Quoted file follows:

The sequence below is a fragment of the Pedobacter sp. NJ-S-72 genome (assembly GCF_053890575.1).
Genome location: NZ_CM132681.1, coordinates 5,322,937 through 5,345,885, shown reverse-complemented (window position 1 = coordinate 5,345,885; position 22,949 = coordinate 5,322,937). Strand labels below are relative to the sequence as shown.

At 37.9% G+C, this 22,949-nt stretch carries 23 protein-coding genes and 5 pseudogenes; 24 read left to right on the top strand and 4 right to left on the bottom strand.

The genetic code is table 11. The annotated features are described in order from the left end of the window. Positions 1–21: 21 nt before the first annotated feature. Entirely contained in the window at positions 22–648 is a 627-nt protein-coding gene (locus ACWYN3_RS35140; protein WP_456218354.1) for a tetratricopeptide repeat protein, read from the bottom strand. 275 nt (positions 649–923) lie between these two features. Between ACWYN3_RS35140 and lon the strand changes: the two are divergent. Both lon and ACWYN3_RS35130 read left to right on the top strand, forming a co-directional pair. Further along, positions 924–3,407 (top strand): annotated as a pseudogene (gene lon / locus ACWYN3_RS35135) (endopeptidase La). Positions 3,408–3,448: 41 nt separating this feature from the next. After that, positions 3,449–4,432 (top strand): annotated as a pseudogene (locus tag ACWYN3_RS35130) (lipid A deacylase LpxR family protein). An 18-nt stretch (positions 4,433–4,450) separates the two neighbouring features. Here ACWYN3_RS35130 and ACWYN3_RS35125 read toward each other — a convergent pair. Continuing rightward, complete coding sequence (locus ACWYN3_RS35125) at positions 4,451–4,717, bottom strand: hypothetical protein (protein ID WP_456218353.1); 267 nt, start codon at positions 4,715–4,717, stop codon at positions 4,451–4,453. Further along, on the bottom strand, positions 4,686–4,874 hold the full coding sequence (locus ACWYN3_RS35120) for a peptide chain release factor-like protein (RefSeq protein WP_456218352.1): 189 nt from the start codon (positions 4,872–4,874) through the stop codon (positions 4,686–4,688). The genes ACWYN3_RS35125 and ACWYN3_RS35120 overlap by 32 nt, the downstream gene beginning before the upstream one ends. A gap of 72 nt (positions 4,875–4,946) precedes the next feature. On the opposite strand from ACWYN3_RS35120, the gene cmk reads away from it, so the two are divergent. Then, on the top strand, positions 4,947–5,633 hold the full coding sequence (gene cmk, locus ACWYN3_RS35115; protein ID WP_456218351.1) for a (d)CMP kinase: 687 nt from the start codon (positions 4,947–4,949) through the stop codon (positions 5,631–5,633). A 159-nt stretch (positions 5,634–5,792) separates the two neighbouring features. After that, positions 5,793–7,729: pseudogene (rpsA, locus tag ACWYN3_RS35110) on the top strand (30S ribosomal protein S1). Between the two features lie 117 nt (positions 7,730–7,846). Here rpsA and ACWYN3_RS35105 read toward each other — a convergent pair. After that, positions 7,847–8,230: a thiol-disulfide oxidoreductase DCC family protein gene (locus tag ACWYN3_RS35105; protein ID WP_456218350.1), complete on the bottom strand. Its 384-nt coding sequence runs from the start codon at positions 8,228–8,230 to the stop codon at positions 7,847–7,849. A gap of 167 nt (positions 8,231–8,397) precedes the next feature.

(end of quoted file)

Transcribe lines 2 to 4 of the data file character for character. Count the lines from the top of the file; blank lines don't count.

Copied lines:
Genome location: NZ_CM132681.1, coordinates 5,322,937 through 5,345,885, shown reverse-complemented (window position 1 = coordinate 5,345,885; position 22,949 = coordinate 5,322,937). Strand labels below are relative to the sequence as shown.

At 37.9% G+C, this 22,949-nt stretch carries 23 protein-coding genes and 5 pseudogenes; 24 read left to right on the top strand and 4 right to left on the bottom strand.

The genetic code is table 11. The annotated features are described in order from the left end of the window. Positions 1–21: 21 nt before the first annotated feature. Entirely contained in the window at positions 22–648 is a 627-nt protein-coding gene (locus ACWYN3_RS35140; protein WP_456218354.1) for a tetratricopeptide repeat protein, read from the bottom strand. 275 nt (positions 649–923) lie between these two features. Between ACWYN3_RS35140 and lon the strand changes: the two are divergent. Both lon and ACWYN3_RS35130 read left to right on the top strand, forming a co-directional pair. Further along, positions 924–3,407 (top strand): annotated as a pseudogene (gene lon / locus ACWYN3_RS35135) (endopeptidase La). Positions 3,408–3,448: 41 nt separating this feature from the next. After that, positions 3,449–4,432 (top strand): annotated as a pseudogene (locus tag ACWYN3_RS35130) (lipid A deacylase LpxR family protein). An 18-nt stretch (positions 4,433–4,450) separates the two neighbouring features. Here ACWYN3_RS35130 and ACWYN3_RS35125 read toward each other — a convergent pair. Continuing rightward, complete coding sequence (locus ACWYN3_RS35125) at positions 4,451–4,717, bottom strand: hypothetical protein (protein ID WP_456218353.1); 267 nt, start codon at positions 4,715–4,717, stop codon at positions 4,451–4,453. Further along, on the bottom strand, positions 4,686–4,874 hold the full coding sequence (locus ACWYN3_RS35120) for a peptide chain release factor-like protein (RefSeq protein WP_456218352.1): 189 nt from the start codon (positions 4,872–4,874) through the stop codon (positions 4,686–4,688). The genes ACWYN3_RS35125 and ACWYN3_RS35120 overlap by 32 nt, the downstream gene beginning before the upstream one ends. A gap of 72 nt (positions 4,875–4,946) precedes the next feature. On the opposite strand from ACWYN3_RS35120, the gene cmk reads away from it, so the two are divergent. Then, on the top strand, positions 4,947–5,633 hold the full coding sequence (gene cmk, locus ACWYN3_RS35115; protein ID WP_456218351.1) for a (d)CMP kinase: 687 nt from the start codon (positions 4,947–4,949) through the stop codon (positions 5,631–5,633). A 159-nt stretch (positions 5,634–5,792) separates the two neighbouring features. After that, positions 5,793–7,729: pseudogene (rpsA, locus tag ACWYN3_RS35110) on the top strand (30S ribosomal protein S1). Between the two features lie 117 nt (positions 7,730–7,846). Here rpsA and ACWYN3_RS35105 read toward each other — a convergent pair. After that, positions 7,847–8,230: a thiol-disulfide oxidoreductase DCC family protein gene (locus tag ACWYN3_RS35105; protein ID WP_456218350.1), complete on the bottom strand. Its 384-nt coding sequence runs from the start codon at positions 8,228–8,230 to the stop codon at positions 7,847–7,849. A gap of 167 nt (positions 8,231–8,397) precedes the next feature.